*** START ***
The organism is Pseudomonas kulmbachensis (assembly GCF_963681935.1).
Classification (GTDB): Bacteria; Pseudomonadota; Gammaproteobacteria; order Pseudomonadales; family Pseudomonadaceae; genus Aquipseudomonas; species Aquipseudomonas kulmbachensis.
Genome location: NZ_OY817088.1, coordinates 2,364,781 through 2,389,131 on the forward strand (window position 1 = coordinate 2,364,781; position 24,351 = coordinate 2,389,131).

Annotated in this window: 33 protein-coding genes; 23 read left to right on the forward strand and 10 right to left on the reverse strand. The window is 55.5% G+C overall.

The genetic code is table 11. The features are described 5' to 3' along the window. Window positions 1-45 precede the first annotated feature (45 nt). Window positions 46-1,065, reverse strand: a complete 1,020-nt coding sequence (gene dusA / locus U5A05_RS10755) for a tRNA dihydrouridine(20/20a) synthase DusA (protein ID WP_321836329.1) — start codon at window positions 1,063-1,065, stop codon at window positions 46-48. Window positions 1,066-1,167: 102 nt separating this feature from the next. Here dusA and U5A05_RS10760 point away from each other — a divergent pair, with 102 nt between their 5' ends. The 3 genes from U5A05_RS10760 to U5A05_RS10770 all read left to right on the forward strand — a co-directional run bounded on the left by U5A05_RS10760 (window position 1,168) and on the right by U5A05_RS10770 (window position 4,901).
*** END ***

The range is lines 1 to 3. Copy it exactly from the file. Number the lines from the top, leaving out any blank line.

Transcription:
The organism is Pseudomonas kulmbachensis (assembly GCF_963681935.1).
Classification (GTDB): Bacteria; Pseudomonadota; Gammaproteobacteria; order Pseudomonadales; family Pseudomonadaceae; genus Aquipseudomonas; species Aquipseudomonas kulmbachensis.
Genome location: NZ_OY817088.1, coordinates 2,364,781 through 2,389,131 on the forward strand (window position 1 = coordinate 2,364,781; position 24,351 = coordinate 2,389,131).